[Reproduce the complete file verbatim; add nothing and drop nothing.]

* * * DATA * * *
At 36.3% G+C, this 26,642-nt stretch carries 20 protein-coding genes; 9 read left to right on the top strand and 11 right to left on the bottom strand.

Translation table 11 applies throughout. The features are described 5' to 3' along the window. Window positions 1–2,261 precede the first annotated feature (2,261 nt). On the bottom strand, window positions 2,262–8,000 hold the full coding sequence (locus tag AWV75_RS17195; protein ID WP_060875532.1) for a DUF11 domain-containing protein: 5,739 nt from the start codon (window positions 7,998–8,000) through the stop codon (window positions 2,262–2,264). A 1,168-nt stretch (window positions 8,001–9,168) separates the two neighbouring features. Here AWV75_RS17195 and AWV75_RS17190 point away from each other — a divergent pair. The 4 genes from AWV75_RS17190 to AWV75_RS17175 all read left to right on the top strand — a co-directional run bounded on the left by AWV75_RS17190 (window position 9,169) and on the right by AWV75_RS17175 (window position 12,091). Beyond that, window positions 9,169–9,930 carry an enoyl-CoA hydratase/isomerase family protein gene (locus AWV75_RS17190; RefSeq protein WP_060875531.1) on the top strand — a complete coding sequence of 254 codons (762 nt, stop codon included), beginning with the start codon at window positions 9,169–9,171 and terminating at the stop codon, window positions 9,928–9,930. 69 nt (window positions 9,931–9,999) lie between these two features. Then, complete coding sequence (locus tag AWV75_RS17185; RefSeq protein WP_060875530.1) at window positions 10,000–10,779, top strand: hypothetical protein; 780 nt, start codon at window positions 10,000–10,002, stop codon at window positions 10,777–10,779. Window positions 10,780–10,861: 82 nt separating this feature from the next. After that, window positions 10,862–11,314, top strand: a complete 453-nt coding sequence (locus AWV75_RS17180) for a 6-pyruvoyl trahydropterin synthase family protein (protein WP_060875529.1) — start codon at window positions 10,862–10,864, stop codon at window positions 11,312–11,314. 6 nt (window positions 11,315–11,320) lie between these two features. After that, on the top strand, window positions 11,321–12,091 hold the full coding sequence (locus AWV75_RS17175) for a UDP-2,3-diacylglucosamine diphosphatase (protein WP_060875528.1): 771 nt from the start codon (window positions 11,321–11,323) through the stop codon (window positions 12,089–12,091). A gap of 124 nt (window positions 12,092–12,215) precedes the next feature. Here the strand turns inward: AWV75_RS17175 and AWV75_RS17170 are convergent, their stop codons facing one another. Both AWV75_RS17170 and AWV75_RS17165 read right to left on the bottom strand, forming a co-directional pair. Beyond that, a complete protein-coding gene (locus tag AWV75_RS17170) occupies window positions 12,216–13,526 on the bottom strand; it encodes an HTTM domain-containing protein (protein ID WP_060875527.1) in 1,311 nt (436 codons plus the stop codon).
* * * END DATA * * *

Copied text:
At 36.3% G+C, this 26,642-nt stretch carries 20 protein-coding genes; 9 read left to right on the top strand and 11 right to left on the bottom strand.

Translation table 11 applies throughout. The features are described 5' to 3' along the window. Window positions 1–2,261 precede the first annotated feature (2,261 nt). On the bottom strand, window positions 2,262–8,000 hold the full coding sequence (locus tag AWV75_RS17195; protein ID WP_060875532.1) for a DUF11 domain-containing protein: 5,739 nt from the start codon (window positions 7,998–8,000) through the stop codon (window positions 2,262–2,264). A 1,168-nt stretch (window positions 8,001–9,168) separates the two neighbouring features. Here AWV75_RS17195 and AWV75_RS17190 point away from each other — a divergent pair. The 4 genes from AWV75_RS17190 to AWV75_RS17175 all read left to right on the top strand — a co-directional run bounded on the left by AWV75_RS17190 (window position 9,169) and on the right by AWV75_RS17175 (window position 12,091). Beyond that, window positions 9,169–9,930 carry an enoyl-CoA hydratase/isomerase family protein gene (locus AWV75_RS17190; RefSeq protein WP_060875531.1) on the top strand — a complete coding sequence of 254 codons (762 nt, stop codon included), beginning with the start codon at window positions 9,169–9,171 and terminating at the stop codon, window positions 9,928–9,930. 69 nt (window positions 9,931–9,999) lie between these two features. Then, complete coding sequence (locus tag AWV75_RS17185; RefSeq protein WP_060875530.1) at window positions 10,000–10,779, top strand: hypothetical protein; 780 nt, start codon at window positions 10,000–10,002, stop codon at window positions 10,777–10,779. Window positions 10,780–10,861: 82 nt separating this feature from the next. After that, window positions 10,862–11,314, top strand: a complete 453-nt coding sequence (locus AWV75_RS17180) for a 6-pyruvoyl trahydropterin synthase family protein (protein WP_060875529.1) — start codon at window positions 10,862–10,864, stop codon at window positions 11,312–11,314. 6 nt (window positions 11,315–11,320) lie between these two features. After that, on the top strand, window positions 11,321–12,091 hold the full coding sequence (locus AWV75_RS17175) for a UDP-2,3-diacylglucosamine diphosphatase (protein WP_060875528.1): 771 nt from the start codon (window positions 11,321–11,323) through the stop codon (window positions 12,089–12,091). A gap of 124 nt (window positions 12,092–12,215) precedes the next feature. Here the strand turns inward: AWV75_RS17175 and AWV75_RS17170 are convergent, their stop codons facing one another. Both AWV75_RS17170 and AWV75_RS17165 read right to left on the bottom strand, forming a co-directional pair. Beyond that, a complete protein-coding gene (locus tag AWV75_RS17170) occupies window positions 12,216–13,526 on the bottom strand; it encodes an HTTM domain-containing protein (protein ID WP_060875527.1) in 1,311 nt (436 codons plus the stop codon).